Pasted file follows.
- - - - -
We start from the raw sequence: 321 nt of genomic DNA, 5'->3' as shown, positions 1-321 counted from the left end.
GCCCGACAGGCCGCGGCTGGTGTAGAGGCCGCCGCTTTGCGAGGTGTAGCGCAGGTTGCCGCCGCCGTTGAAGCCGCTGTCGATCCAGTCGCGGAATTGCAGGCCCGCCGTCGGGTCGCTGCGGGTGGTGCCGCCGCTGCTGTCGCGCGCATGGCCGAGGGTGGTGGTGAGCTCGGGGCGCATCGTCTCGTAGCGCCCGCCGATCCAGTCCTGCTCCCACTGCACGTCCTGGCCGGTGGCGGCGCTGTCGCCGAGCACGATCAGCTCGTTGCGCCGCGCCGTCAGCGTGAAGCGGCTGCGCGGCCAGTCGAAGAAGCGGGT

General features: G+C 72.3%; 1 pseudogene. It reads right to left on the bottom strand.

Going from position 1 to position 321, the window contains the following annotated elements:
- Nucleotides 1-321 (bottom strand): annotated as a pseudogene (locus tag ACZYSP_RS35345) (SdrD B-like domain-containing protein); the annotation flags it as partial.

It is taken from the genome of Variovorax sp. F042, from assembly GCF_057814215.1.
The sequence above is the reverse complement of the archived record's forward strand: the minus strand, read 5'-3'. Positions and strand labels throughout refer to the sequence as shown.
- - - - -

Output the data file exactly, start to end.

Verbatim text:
We start from the raw sequence: 321 nt of genomic DNA, 5'->3' as shown, positions 1-321 counted from the left end.
GCCCGACAGGCCGCGGCTGGTGTAGAGGCCGCCGCTTTGCGAGGTGTAGCGCAGGTTGCCGCCGCCGTTGAAGCCGCTGTCGATCCAGTCGCGGAATTGCAGGCCCGCCGTCGGGTCGCTGCGGGTGGTGCCGCCGCTGCTGTCGCGCGCATGGCCGAGGGTGGTGGTGAGCTCGGGGCGCATCGTCTCGTAGCGCCCGCCGATCCAGTCCTGCTCCCACTGCACGTCCTGGCCGGTGGCGGCGCTGTCGCCGAGCACGATCAGCTCGTTGCGCCGCGCCGTCAGCGTGAAGCGGCTGCGCGGCCAGTCGAAGAAGCGGGT

General features: G+C 72.3%; 1 pseudogene. It reads right to left on the bottom strand.

Going from position 1 to position 321, the window contains the following annotated elements:
- Nucleotides 1-321 (bottom strand): annotated as a pseudogene (locus tag ACZYSP_RS35345) (SdrD B-like domain-containing protein); the annotation flags it as partial.

It is taken from the genome of Variovorax sp. F042, from assembly GCF_057814215.1.
The sequence above is the reverse complement of the archived record's forward strand: the minus strand, read 5'-3'. Positions and strand labels throughout refer to the sequence as shown.